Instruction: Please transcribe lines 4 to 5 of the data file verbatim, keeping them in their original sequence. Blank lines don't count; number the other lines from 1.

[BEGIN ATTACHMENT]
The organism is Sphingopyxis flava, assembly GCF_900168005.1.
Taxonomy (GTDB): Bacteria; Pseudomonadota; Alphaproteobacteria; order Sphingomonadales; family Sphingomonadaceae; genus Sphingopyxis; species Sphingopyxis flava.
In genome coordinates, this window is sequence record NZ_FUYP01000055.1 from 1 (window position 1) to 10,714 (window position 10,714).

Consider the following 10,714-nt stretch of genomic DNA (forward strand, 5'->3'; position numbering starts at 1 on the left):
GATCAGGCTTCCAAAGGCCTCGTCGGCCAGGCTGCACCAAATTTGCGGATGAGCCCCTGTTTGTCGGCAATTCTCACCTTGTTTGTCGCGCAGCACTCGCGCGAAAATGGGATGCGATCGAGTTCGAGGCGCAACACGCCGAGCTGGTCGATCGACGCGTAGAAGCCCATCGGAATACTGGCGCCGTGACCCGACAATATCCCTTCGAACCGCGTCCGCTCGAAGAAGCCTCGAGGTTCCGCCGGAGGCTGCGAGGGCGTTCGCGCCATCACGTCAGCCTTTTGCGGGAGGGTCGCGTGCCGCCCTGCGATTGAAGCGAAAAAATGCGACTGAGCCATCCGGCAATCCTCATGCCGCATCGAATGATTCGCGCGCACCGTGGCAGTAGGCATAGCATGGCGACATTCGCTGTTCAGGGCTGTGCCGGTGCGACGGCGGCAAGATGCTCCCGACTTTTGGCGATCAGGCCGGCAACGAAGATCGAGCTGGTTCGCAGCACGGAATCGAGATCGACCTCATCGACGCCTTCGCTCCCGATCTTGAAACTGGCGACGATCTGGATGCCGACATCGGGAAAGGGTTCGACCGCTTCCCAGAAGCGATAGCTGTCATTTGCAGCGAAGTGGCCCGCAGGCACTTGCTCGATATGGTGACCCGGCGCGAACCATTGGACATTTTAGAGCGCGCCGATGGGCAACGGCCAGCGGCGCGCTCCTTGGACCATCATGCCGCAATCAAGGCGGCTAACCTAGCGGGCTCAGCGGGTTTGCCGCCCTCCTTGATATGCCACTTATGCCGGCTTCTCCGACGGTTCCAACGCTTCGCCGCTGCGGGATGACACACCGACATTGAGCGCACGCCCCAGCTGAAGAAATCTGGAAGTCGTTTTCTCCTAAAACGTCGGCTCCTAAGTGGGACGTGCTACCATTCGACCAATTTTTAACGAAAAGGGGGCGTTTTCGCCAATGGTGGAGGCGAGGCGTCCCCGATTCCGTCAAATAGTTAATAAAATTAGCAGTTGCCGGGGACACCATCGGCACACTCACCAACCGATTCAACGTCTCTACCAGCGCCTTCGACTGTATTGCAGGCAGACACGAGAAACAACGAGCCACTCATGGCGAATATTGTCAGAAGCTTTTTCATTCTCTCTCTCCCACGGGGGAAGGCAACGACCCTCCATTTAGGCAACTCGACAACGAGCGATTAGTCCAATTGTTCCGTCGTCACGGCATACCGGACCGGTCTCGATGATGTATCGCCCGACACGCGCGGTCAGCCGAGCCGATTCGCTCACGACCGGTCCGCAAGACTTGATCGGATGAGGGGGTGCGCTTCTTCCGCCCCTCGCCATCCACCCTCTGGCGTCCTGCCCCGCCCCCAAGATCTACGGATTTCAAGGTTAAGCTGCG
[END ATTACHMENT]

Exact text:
Consider the following 10,714-nt stretch of genomic DNA (forward strand, 5'->3'; position numbering starts at 1 on the left):
GATCAGGCTTCCAAAGGCCTCGTCGGCCAGGCTGCACCAAATTTGCGGATGAGCCCCTGTTTGTCGGCAATTCTCACCTTGTTTGTCGCGCAGCACTCGCGCGAAAATGGGATGCGATCGAGTTCGAGGCGCAACACGCCGAGCTGGTCGATCGACGCGTAGAAGCCCATCGGAATACTGGCGCCGTGACCCGACAATATCCCTTCGAACCGCGTCCGCTCGAAGAAGCCTCGAGGTTCCGCCGGAGGCTGCGAGGGCGTTCGCGCCATCACGTCAGCCTTTTGCGGGAGGGTCGCGTGCCGCCCTGCGATTGAAGCGAAAAAATGCGACTGAGCCATCCGGCAATCCTCATGCCGCATCGAATGATTCGCGCGCACCGTGGCAGTAGGCATAGCATGGCGACATTCGCTGTTCAGGGCTGTGCCGGTGCGACGGCGGCAAGATGCTCCCGACTTTTGGCGATCAGGCCGGCAACGAAGATCGAGCTGGTTCGCAGCACGGAATCGAGATCGACCTCATCGACGCCTTCGCTCCCGATCTTGAAACTGGCGACGATCTGGATGCCGACATCGGGAAAGGGTTCGACCGCTTCCCAGAAGCGATAGCTGTCATTTGCAGCGAAGTGGCCCGCAGGCACTTGCTCGATATGGTGACCCGGCGCGAACCATTGGACATTTTAGAGCGCGCCGATGGGCAACGGCCAGCGGCGCGCTCCTTGGACCATCATGCCGCAATCAAGGCGGCTAACCTAGCGGGCTCAGCGGGTTTGCCGCCCTCCTTGATATGCCACTTATGCCGGCTTCTCCGACGGTTCCAACGCTTCGCCGCTGCGGGATGACACACCGACATTGAGCGCACGCCCCAGCTGAAGAAATCTGGAAGTCGTTTTCTCCTAAAACGTCGGCTCCTAAGTGGGACGTGCTACCATTCGACCAATTTTTAACGAAAAGGGGGCGTTTTCGCCAATGGTGGAGGCGAGGCGTCCCCGATTCCGTCAAATAGTTAATAAAATTAGCAGTTGCCGGGGACACCATCGGCACACTCACCAACCGATTCAACGTCTCTACCAGCGCCTTCGACTGTATTGCAGGCAGACACGAGAAACAACGAGCCACTCATGGCGAATATTGTCAGAAGCTTTTTCATTCTCTCTCTCCCACGGGGGAAGGCAACGACCCTCCATTTAGGCAACTCGACAACGAGCGATTAGTCCAATTGTTCCGTCGTCACGGCATACCGGACCGGTCTCGATGATGTATCGCCCGACACGCGCGGTCAGCCGAGCCGATTCGCTCACGACCGGTCCGCAAGACTTGATCGGATGAGGGGGTGCGCTTCTTCCGCCCCTCGCCATCCACCCTCTGGCGTCCTGCCCCGCCCCCAAGATCTACGGATTTCAAGGTTAAGCTGCG